Titillating or tortuous, appealing or atrocious, skimpy or serious, the uniforms that sportswomen wear have long been under scrutiny in terms of their interpretation, mediation, and simple comfort. Surprisingly, to date no single compendium exists that discusses that phenomenon. To fill that void, this book aims to bring the obvious to the fore with varying discussions on various sporting outfits on various sports teams and/or various (girls and) women in the sporting arena.
Emphasizing the language of sport, proposals are invited for this edited volume with a working title of Uniformly discussed: Sportswomen’s apparel, Palgrave Macmillan as a probable publisher. Abstracts should be submitted by June 15, 2018 (or earlier!), with final essays (25 pages maximum, including notes and references) due by September 15, 2018.
Inspired by a recent panel on “The problem of appearance for women journalists and athletes” at a Women, Sports and Media conference at the University of Maryland, which included examples of reportage on the LPGA dress code, Women’s Flat Track Roller Derby, and Native American women in sport, the idea is to extend that dialogue. Proposals might include topics of advertisement involvement, audiences, athleticism vs. opprobrium, cheerleaders, double standards, eroticism, historical timelines, gender injustices, locations(s), the marketing of femininity, nationalism/patriotism, performance, pink clothing, popular culture, professionalism, Olympic and/or Paralympic outfits, religious considerations, sexism and the notion that “sex sells,” uniforms for unisex sport, and of course sportscaster concerns. In addition, consider chapters on specifics such as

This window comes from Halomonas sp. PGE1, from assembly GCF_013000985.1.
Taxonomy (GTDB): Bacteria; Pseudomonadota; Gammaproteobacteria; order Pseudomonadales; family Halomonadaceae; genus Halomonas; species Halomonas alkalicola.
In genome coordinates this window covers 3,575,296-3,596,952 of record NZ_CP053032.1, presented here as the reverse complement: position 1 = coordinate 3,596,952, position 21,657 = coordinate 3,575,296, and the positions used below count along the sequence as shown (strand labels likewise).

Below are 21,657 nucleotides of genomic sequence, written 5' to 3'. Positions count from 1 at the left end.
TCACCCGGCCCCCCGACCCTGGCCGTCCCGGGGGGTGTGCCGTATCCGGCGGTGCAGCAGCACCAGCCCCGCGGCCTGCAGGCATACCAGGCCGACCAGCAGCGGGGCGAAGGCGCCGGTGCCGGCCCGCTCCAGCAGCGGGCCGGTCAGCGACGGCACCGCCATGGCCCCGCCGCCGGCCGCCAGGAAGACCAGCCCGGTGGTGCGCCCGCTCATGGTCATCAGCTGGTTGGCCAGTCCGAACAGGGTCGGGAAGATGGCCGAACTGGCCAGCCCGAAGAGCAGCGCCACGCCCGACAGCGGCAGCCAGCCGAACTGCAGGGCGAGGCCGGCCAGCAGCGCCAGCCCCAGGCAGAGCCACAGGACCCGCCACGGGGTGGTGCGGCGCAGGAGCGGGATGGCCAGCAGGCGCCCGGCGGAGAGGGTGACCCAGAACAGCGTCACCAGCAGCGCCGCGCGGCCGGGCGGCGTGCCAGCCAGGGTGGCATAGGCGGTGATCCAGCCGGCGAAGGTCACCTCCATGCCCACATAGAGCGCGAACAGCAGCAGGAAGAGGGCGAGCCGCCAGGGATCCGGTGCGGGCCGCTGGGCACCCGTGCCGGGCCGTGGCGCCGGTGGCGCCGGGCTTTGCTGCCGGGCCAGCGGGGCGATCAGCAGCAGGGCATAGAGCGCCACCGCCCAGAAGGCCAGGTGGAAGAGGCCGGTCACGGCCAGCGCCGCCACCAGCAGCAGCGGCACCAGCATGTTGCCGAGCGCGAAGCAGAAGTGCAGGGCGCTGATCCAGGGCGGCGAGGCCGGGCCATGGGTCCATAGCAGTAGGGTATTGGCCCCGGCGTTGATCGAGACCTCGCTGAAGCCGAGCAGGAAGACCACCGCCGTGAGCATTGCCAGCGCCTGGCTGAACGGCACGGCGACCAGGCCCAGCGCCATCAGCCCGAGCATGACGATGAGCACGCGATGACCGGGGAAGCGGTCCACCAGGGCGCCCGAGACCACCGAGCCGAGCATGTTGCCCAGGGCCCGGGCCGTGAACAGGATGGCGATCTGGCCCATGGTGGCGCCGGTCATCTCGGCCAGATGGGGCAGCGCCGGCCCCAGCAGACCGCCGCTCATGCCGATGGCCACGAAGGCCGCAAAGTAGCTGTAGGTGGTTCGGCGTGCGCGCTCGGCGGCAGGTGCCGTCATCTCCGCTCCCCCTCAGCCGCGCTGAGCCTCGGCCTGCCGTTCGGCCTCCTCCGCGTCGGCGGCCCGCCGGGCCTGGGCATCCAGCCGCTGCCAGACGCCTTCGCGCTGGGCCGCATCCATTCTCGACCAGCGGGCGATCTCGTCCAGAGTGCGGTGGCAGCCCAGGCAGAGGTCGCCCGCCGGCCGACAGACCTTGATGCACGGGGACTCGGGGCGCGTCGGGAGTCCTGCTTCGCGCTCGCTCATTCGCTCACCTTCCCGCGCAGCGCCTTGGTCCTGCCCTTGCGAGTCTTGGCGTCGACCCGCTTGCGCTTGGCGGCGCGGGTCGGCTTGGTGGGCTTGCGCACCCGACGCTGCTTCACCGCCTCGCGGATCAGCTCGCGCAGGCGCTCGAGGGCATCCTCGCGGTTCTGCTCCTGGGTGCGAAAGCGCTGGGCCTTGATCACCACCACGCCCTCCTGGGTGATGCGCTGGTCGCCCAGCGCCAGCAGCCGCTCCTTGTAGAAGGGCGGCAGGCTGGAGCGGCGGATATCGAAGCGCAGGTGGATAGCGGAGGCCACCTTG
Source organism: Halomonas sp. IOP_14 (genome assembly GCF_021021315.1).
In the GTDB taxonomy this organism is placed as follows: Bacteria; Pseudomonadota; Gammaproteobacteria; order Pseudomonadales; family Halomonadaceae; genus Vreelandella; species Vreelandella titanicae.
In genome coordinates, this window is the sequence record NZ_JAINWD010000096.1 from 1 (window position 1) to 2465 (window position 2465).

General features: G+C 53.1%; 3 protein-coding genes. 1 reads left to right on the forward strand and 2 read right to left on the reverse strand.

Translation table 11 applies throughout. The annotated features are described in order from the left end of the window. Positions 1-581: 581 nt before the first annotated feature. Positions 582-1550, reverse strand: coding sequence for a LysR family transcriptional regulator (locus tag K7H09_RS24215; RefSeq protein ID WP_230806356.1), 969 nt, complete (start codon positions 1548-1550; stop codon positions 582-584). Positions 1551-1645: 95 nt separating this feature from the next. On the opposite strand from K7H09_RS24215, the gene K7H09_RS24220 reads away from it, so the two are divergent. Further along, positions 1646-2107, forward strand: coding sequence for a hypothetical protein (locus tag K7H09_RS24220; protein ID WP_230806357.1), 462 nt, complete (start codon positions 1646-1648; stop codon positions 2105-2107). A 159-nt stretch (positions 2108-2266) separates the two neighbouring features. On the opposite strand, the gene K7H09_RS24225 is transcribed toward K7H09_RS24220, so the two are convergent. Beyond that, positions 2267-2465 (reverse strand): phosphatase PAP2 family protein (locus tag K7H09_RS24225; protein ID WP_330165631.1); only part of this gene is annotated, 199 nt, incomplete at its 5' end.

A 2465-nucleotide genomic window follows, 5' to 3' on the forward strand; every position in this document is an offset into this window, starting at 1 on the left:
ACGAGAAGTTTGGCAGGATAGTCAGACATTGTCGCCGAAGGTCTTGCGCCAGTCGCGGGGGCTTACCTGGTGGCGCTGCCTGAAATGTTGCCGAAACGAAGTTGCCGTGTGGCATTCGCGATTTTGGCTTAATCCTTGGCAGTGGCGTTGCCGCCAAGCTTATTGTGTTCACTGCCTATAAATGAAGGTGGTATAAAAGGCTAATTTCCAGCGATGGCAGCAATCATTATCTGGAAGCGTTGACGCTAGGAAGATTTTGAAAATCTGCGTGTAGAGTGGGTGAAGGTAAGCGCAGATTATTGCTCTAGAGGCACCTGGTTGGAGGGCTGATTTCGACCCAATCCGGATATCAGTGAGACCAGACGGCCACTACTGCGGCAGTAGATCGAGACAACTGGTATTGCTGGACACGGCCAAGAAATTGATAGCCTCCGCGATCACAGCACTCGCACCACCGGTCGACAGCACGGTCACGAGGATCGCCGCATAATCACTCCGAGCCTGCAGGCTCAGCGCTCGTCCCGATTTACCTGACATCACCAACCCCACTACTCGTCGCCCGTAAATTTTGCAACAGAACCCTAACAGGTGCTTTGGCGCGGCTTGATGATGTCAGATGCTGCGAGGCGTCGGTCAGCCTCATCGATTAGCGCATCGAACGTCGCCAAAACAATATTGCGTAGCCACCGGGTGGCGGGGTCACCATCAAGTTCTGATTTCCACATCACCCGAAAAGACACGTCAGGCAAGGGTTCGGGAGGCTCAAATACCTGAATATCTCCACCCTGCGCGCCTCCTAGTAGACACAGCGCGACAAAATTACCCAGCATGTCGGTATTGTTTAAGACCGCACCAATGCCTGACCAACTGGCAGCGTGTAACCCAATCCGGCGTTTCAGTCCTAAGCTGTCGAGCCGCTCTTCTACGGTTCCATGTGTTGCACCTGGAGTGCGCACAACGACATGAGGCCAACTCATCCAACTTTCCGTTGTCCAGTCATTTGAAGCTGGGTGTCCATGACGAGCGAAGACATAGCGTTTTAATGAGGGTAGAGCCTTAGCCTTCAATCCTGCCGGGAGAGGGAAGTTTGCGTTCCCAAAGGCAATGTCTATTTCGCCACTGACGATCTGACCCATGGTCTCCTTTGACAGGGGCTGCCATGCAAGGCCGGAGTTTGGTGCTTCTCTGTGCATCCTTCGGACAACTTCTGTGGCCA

- Specific sports (e.g., aquatics, archery, athletics, badminton, basketball, bobsleigh, boxing, canoeing, curling, cycling, equestrian, fencing, field hockey, golf, gymnastics, handball, ice hockey, judo, luge, rowing, rugby, sailing, skating, skiing, snowboarding, soccer, softball, table tennis, taekwondo, tennis, volleyball, weightlifting, wrestling),
- Specific brands (e.g., Nike, Adidas, Under Armour, Lulu Lemon), and/or
- Specific case studies (e.g., the Colombian women’s cycling team or ForPlay’s “sexy sports costumes.”)
The editor, Linda K. Fuller (Ph.D., U. Mass), Professor of Communications at Worcester State University, is the author/(co-) editor of more than 20 books—including Sport, rhetoric, and gender: Historical perspectives and media representations (2006), Sportscasters/sportscasting (2008), the two-volume series Sexual sports rhetoric (2009), The power of global community media (2012), Female Olympians: A mediated socio-cultural/political-economic timeline (2016), and Female Olympian and Paralympian events (2018). Awarded Fulbrights to teach in Singapore and to do HIV/AIDS research in Senegal.